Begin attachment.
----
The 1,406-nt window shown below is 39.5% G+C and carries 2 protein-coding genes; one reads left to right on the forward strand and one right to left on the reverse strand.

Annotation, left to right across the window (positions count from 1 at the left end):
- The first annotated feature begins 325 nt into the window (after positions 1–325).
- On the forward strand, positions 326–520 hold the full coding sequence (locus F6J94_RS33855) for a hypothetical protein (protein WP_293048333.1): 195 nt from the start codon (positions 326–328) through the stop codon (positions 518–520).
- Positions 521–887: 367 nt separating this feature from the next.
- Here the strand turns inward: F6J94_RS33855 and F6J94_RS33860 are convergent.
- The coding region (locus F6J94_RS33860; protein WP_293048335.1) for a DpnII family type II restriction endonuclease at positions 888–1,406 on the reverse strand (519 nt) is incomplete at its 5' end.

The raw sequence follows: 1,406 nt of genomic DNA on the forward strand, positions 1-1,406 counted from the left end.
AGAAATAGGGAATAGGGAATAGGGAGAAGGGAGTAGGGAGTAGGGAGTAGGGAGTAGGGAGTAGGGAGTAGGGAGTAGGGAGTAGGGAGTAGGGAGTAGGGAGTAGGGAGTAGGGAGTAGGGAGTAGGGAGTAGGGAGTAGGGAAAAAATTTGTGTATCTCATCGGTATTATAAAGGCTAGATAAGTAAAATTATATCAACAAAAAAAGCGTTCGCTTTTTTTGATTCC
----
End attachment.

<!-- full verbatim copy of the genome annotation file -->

The 1,406-nt window shown below is 39.5% G+C and carries 2 protein-coding genes; one reads left to right on the forward strand and one right to left on the reverse strand.

Annotation, left to right across the window (positions count from 1 at the left end):
- The first annotated feature begins 325 nt into the window (after positions 1–325).
- On the forward strand, positions 326–520 hold the full coding sequence (locus F6J94_RS33855) for a hypothetical protein (protein WP_293048333.1): 195 nt from the start codon (positions 326–328) through the stop codon (positions 518–520).
- Positions 521–887: 367 nt separating this feature from the next.
- Here the strand turns inward: F6J94_RS33855 and F6J94_RS33860 are convergent.
- The coding region (locus F6J94_RS33860; protein WP_293048335.1) for a DpnII family type II restriction endonuclease at positions 888–1,406 on the reverse strand (519 nt) is incomplete at its 5' end.

The raw sequence follows: 1,406 nt of genomic DNA on the forward strand, positions 1-1,406 counted from the left end.
AGAAATAGGGAATAGGGAATAGGGAGAAGGGAGTAGGGAGTAGGGAGTAGGGAGTAGGGAGTAGGGAGTAGGGAGTAGGGAGTAGGGAGTAGGGAGTAGGGAGTAGGGAGTAGGGAGTAGGGAGTAGGGAGTAGGGAGTAGGGAAAAAATTTGTGTATCTCATCGGTATTATAAAGGCTAGATAAGTAAAATTATATCAACAAAAAAAGCGTTCGCTTTTTTTGATTCC